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Milestone Amounts - Paying Less Than Funded

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Active Member
Mark R Member Since: Apr 7, 2016
1 of 5

During interviews, the freelancer I eventually hired discussed a time estimate that we both agreed upon. 

 

Before I hired him, we agreed that he would send a written revised time estimate that reflected the the number of hours we had agreed on.

After I hired him, the revised time estimate document he sent included more hours than we had agreed upon. HIs explanation was that the additional hours were included as a contingency for unforseen pages/features/etc. development we had not previously discussed. Realistically, I agree that these kinds of unforseen additions are likely.

 

Here's my question:

If I fund a milestone for $800 for x hours and the milestone is documented by the freelancer to have taken (x-5) hours, can I:

  • release only the funds in escrow equal to the (x-5) hours and not the full amount in escrow?
  • mark the milestone as complete so the project can progress on to the next milestone?
  • get a refund of what's left of the $800 from that milestone (for the 5 hours that were not billed) that were not released from escrow?

    If I cannot handle payment as described above, is it better to set milestones for lower estimated amounts and them if they take longer than estimated, increase the payment by either modifuing the amount or adding a "bonus"?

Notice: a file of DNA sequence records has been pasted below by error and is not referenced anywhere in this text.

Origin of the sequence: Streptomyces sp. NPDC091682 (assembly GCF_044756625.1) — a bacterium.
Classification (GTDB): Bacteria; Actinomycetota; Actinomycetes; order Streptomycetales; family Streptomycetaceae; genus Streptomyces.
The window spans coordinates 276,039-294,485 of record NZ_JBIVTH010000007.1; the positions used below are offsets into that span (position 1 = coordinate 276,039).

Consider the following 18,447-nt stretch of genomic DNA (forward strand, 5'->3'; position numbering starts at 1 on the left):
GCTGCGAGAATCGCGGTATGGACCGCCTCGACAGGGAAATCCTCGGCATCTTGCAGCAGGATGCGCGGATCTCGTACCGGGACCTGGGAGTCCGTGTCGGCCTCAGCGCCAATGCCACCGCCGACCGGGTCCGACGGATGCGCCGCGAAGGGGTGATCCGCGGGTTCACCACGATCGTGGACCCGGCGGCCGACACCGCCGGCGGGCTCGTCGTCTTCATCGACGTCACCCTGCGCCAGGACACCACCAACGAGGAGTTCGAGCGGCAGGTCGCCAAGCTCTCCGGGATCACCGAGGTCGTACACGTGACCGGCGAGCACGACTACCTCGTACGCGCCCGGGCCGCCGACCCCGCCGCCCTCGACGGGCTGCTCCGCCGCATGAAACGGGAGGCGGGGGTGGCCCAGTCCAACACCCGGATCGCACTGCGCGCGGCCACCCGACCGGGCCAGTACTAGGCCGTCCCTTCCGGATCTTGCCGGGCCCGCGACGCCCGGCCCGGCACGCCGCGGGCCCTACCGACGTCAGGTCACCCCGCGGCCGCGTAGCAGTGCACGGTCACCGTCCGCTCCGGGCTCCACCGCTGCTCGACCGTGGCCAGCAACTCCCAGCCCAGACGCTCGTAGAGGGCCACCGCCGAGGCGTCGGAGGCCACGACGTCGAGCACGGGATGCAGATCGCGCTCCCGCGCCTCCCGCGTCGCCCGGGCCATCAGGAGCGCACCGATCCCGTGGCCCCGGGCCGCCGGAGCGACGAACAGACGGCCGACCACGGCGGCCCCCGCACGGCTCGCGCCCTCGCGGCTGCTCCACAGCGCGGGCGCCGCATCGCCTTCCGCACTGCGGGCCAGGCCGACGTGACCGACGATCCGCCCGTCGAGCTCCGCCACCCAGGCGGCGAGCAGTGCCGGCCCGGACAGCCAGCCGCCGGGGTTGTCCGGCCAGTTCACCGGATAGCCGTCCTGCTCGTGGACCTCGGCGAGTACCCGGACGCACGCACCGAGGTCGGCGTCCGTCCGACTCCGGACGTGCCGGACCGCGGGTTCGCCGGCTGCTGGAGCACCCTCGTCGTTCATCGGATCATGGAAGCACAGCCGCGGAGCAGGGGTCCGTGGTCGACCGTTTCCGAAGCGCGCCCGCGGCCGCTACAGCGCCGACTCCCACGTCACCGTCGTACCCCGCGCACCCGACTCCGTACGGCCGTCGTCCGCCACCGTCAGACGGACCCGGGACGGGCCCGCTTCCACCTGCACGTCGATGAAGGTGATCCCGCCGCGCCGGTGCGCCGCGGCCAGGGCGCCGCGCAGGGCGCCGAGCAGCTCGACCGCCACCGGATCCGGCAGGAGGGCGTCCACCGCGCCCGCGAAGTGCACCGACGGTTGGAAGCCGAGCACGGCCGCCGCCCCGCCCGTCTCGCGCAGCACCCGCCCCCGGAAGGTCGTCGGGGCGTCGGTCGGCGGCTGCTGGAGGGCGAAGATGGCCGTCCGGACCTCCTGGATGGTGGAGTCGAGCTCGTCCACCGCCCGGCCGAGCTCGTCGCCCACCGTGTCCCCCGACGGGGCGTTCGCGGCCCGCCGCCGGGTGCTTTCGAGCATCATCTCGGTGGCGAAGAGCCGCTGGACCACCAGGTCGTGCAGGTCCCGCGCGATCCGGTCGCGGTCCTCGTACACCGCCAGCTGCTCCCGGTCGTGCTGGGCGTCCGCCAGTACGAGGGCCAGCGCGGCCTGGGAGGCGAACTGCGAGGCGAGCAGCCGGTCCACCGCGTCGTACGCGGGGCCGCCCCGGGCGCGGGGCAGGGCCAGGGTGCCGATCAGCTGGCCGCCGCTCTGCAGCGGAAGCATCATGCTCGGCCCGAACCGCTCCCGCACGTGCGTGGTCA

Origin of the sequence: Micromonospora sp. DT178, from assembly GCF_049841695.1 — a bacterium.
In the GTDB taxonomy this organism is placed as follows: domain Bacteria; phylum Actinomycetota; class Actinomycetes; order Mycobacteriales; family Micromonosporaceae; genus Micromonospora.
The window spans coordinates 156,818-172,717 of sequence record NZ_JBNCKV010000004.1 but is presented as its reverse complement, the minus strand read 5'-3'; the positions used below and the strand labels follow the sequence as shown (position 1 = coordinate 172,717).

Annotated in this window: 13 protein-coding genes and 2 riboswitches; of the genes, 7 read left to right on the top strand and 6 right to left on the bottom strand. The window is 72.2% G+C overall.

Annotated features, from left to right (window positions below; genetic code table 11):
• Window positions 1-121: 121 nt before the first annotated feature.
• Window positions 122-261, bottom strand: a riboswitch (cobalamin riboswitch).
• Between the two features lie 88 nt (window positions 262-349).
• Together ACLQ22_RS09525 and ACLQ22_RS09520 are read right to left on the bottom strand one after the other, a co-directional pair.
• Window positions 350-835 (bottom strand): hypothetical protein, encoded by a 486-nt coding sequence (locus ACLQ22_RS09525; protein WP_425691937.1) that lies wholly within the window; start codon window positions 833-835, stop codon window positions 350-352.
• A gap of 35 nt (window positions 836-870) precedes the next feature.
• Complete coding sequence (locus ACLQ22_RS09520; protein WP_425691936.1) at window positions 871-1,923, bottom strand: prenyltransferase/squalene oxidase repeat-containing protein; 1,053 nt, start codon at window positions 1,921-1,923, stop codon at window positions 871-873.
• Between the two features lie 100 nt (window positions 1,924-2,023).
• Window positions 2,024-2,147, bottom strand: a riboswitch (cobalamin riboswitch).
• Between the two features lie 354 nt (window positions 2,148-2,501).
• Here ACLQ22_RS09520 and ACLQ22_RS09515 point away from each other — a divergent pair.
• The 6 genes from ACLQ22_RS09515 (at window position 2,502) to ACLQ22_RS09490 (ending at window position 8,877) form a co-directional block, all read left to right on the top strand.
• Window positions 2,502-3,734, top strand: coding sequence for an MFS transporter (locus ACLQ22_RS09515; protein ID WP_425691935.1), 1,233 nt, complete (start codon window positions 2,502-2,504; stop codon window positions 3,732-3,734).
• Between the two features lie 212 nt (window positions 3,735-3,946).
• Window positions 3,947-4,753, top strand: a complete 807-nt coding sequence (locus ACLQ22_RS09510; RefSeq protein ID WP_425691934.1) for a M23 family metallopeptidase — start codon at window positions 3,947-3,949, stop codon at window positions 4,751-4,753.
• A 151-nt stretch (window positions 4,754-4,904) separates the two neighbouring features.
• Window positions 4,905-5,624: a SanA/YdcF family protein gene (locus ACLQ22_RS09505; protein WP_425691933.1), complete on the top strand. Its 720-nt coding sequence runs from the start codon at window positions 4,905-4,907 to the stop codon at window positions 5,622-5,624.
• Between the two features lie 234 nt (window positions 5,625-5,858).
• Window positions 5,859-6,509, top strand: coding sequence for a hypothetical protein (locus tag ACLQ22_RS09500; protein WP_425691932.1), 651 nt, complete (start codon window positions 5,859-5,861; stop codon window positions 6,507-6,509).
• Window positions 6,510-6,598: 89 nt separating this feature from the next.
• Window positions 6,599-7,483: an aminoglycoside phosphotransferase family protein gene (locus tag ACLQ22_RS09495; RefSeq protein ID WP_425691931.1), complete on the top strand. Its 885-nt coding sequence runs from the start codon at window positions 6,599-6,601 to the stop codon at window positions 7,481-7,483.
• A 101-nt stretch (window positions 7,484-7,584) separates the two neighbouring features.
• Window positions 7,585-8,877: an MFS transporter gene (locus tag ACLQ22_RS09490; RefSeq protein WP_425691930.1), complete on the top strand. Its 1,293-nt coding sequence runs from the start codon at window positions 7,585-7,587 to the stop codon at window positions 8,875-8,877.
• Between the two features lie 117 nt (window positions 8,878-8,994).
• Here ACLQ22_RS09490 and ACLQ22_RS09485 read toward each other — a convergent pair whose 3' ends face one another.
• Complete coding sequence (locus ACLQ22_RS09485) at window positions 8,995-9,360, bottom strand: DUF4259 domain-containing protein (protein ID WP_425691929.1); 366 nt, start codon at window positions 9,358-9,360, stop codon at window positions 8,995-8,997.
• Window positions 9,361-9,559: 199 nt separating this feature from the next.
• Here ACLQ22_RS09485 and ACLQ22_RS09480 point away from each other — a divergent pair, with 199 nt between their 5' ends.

tl;dr - Can the amounts of milestone payments be lowered after they have been funded but before the amounts are released?

Thank you,

Community Guru
Preston H Member Since: Nov 24, 2014
2 of 5

Mark, you seem like a well-meaning person. I believe you are over-thinking this.

 

It is not appropriate for you to think about hours with regards to a fixed-price contract.

 

I went to a bakery. I ordered a special cake. Later I picked up the cake and paid for it. How many hours did it take the baker to bake the cake?

 

I don't know. Who cares? It is irrelevant.

 

Respectfully, you need to use the fixed-price contract model or pay a contractor hourly. Not do both.

Active Member
Mark R Member Since: Apr 7, 2016
3 of 5

Preston,

Thank you for recognizing my good intentions, but your response misses my point entirely. Perhaps that was my fault in referring to "hours" and "time" in my initial question. So please allow me to reframe it using your bakery analogy...

I phoned up the baker and described the cake I wanted. I told him that:

  • I needed the cake to feed 30 people
  • it should consist of three layers (chocolate, vanilla, and strawberry)
  • it should have whipped cream frosting between the lawyers
  • it should have white icing on the top
  • it should have six roses for decoration
  • it should have the message "Congratulations Joe" written on the top (in blue)

    The baker said he understood what I wanted and said he would charge me $x for the cake. I agreed that was a fair price and that I would come down to his bakery to formally place my order.